While Malaga can be an affordable destination, especially when compared to other major cities in Europe, some activities and restaurants can be expensive. Visitors on a tight budget may need to carefully plan their trip to ensure that they don’t overspend.
There are also definitely lovely and cheaper places to stay along the coast. Consider some places like Nerja (also popular with Brits) or go further along to Almeria (I’m biased as I lived there, but here are some reasons to visit!).
Day Trips from Malaga
Malaga makes a great base for exploring the surrounding area and seeing more of Andalucia. Even if you’re not a huge fan of the city itself (or especially if you’re not!), you can use it as a base to see other places.
Here are five day trips from Malaga:
Ronda is a beautiful town located in the mountains, about 1.5 hours from Malaga. To get there, you can take a bus or drive. The bus ride takes about two hours and costs around 10 euros one way.
Once you arrive in Ronda, you can explore the town’s beautiful architecture, visit the Puente Nuevo bridge, and enjoy stunning views of the surrounding mountains.
Caminito del Rey
The Caminito del Rey is a beautiful hiking trail located about 1 hour from Malaga. To get there, you can take a train from Malaga to El Chorro, which takes about an hour and costs around 10 euros one way.
From El Chorro, you can take a bus to the Caminito del Rey entrance, which costs around 1.55 euros one way. The hike itself takes about 3-4 hours and offers breathtaking views of the surrounding landscape.
Nerja is a picturesque town located about 1 hour from Malaga. To get there, you can take a bus or drive. The bus ride takes about an hour and costs around 3 euros one way.
In Nerja, you can visit the famous Balcon de Europa viewpoint, explore the town’s charming streets, and relax on one of the beautiful beaches.
Antequera is a historic town located about 45 minutes from Malaga, known for its ancient burial mounds. To get there, you can take a train or drive. The train ride takes about an hour and costs around 6 euros one way.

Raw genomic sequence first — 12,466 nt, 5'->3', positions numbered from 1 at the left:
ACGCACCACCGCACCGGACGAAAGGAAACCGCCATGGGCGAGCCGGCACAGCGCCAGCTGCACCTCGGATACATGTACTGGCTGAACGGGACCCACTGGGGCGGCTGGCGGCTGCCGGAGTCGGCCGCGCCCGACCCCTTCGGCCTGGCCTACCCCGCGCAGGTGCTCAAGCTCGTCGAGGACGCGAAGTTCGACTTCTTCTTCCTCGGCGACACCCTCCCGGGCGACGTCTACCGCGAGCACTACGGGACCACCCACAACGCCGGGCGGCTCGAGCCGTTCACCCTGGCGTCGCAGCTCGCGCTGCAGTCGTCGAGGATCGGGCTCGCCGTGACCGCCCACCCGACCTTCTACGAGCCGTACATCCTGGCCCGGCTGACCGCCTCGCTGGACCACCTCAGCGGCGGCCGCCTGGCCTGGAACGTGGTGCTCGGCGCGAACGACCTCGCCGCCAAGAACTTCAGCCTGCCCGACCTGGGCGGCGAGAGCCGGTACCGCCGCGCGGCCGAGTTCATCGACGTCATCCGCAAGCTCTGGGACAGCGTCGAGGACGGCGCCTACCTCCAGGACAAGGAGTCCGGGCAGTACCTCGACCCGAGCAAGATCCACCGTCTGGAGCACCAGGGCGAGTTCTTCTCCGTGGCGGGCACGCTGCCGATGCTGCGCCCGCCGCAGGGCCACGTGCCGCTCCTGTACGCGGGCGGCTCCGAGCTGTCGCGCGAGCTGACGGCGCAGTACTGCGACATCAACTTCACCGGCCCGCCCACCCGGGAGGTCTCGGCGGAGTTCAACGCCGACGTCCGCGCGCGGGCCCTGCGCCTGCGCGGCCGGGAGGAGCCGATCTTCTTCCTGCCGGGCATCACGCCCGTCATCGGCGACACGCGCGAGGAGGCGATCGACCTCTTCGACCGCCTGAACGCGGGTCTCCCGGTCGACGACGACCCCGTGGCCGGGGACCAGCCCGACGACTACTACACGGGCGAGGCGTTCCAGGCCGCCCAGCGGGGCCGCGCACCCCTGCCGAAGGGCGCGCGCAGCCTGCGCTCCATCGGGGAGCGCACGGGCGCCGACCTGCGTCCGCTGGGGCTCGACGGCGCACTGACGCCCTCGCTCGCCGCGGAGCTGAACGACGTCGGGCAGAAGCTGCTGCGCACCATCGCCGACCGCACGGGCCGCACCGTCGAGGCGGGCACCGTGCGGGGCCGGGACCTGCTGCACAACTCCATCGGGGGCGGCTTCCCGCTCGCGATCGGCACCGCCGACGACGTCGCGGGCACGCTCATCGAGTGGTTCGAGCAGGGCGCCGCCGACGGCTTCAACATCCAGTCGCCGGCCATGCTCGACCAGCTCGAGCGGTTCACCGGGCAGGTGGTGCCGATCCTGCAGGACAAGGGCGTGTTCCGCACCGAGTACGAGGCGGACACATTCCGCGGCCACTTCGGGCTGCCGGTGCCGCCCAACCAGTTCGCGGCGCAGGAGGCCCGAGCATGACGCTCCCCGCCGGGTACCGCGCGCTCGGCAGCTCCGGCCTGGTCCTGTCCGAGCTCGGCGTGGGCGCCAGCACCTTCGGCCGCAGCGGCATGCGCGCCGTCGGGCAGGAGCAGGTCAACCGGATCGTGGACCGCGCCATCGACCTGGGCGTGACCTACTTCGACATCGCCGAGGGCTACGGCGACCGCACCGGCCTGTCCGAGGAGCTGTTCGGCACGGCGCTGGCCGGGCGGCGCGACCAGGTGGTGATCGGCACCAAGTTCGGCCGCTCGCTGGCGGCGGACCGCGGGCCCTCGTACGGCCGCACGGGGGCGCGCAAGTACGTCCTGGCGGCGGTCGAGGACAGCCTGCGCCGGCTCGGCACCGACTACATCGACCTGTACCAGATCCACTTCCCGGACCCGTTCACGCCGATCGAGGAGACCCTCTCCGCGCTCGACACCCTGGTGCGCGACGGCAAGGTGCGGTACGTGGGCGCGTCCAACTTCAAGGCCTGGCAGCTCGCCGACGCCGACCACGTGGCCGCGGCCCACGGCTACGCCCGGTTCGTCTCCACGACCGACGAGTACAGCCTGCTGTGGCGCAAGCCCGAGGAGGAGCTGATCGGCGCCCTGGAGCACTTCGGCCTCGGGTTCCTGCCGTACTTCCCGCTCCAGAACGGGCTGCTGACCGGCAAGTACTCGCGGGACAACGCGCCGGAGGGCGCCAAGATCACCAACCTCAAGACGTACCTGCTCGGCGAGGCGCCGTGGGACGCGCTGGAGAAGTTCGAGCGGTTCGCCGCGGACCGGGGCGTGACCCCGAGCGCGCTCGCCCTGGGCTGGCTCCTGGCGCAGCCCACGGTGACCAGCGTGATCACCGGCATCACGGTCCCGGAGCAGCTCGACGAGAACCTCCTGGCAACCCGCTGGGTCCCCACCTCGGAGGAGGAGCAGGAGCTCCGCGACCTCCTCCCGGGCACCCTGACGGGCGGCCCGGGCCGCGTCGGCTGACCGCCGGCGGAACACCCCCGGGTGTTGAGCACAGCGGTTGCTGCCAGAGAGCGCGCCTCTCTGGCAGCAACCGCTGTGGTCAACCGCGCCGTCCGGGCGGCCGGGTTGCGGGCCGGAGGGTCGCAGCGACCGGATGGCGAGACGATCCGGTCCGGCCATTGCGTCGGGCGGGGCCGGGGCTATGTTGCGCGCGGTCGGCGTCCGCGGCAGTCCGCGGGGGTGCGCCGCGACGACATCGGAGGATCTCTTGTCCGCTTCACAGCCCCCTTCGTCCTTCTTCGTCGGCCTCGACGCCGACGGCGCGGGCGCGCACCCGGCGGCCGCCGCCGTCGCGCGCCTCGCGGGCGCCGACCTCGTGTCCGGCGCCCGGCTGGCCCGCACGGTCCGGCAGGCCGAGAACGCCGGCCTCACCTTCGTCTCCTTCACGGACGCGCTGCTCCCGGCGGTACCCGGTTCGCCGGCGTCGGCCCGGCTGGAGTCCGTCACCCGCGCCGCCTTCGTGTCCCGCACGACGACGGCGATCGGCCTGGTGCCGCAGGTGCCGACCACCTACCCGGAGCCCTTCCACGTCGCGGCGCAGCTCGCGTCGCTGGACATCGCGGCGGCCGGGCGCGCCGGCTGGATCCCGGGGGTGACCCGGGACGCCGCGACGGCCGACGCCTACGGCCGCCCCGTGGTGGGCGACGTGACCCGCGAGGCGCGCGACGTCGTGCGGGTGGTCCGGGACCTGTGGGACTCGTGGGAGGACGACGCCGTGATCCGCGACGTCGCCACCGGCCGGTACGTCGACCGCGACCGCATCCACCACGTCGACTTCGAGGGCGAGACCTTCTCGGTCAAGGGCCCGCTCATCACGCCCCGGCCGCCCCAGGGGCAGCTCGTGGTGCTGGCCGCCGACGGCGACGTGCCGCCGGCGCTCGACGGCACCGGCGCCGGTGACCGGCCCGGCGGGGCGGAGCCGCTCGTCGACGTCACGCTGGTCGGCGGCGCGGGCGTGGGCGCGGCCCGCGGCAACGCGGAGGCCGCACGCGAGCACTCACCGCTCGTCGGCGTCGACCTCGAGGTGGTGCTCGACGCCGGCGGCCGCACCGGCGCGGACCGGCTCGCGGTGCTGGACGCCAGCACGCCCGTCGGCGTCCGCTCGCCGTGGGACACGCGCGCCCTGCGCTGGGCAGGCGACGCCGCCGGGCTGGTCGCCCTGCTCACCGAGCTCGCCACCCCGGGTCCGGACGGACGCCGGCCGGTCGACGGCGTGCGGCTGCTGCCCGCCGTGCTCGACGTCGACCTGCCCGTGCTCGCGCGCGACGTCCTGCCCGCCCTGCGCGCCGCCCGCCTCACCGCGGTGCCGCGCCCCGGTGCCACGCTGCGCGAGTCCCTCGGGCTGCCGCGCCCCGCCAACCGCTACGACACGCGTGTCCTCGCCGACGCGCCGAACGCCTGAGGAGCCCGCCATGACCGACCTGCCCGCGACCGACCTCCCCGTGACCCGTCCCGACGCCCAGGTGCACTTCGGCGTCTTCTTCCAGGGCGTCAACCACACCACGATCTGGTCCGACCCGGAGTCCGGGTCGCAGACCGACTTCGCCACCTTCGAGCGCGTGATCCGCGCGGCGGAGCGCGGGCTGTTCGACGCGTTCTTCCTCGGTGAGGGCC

It has a typical medieval town, with the Alcazaba fortress to explore, and there are many other significant historical buildings you can easily see just by walking around. You can also visit the dolmens, or ancient burial grounds.
This one is a bit further but makes for an interesting trip!
Gibraltar is a British Overseas Territory located about 2 hours from Malaga. To get there, you can drive or take a bus for about 3 hours, which costs around 20 euros one way, so it would make for a long day trip.
There famous Rock of Gibraltar to explore as well as the town’s many British-style pubs and shops and enjoy stunning views of the Mediterranean Sea.
Note that as Gibraltar is a British Overseas Territory, you will need to bring your passport to cross the border.
Overall, we think Malaga is a great place to visit to explore its history, absorb some of the laid-back lifestyle and culture, and eat delicious food. Plus, see some sites nearby!
Planning a Spain trip? Check out these posts:
- 15 Best City Breaks in Spain: What to Do + Where to Stay
- 27 Most Beautiful Places in Spain You Should Visit
- Spain in Winter: Best Places to Visit
- 11 Things That Will Make You Want to Visit Almería, Spain
- 7 of the Most Beautiful Villages in Andalucía, Spain
- Finding Graffiti in Granada: The Street Art Gallery of Spain
- One day in Seville Itinerary